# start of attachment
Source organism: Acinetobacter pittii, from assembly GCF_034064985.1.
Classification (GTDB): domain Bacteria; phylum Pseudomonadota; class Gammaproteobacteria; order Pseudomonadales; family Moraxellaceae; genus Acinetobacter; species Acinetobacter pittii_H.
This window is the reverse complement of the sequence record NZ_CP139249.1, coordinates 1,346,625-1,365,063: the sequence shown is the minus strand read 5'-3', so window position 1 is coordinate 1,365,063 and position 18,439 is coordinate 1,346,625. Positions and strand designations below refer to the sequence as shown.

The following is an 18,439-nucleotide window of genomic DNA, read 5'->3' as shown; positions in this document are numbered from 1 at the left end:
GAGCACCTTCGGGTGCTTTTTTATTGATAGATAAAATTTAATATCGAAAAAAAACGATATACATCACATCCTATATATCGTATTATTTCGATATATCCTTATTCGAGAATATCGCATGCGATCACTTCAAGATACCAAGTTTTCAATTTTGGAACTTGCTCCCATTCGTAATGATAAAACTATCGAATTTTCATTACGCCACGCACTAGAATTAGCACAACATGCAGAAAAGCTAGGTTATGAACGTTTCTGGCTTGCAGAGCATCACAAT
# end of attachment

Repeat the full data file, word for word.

Source organism: Acinetobacter pittii, from assembly GCF_034064985.1.
Classification (GTDB): domain Bacteria; phylum Pseudomonadota; class Gammaproteobacteria; order Pseudomonadales; family Moraxellaceae; genus Acinetobacter; species Acinetobacter pittii_H.
This window is the reverse complement of the sequence record NZ_CP139249.1, coordinates 1,346,625-1,365,063: the sequence shown is the minus strand read 5'-3', so window position 1 is coordinate 1,365,063 and position 18,439 is coordinate 1,346,625. Positions and strand designations below refer to the sequence as shown.

The following is an 18,439-nucleotide window of genomic DNA, read 5'->3' as shown; positions in this document are numbered from 1 at the left end:
GAGCACCTTCGGGTGCTTTTTTATTGATAGATAAAATTTAATATCGAAAAAAAACGATATACATCACATCCTATATATCGTATTATTTCGATATATCCTTATTCGAGAATATCGCATGCGATCACTTCAAGATACCAAGTTTTCAATTTTGGAACTTGCTCCCATTCGTAATGATAAAACTATCGAATTTTCATTACGCCACGCACTAGAATTAGCACAACATGCAGAAAAGCTAGGTTATGAACGTTTCTGGCTTGCAGAGCATCACAAT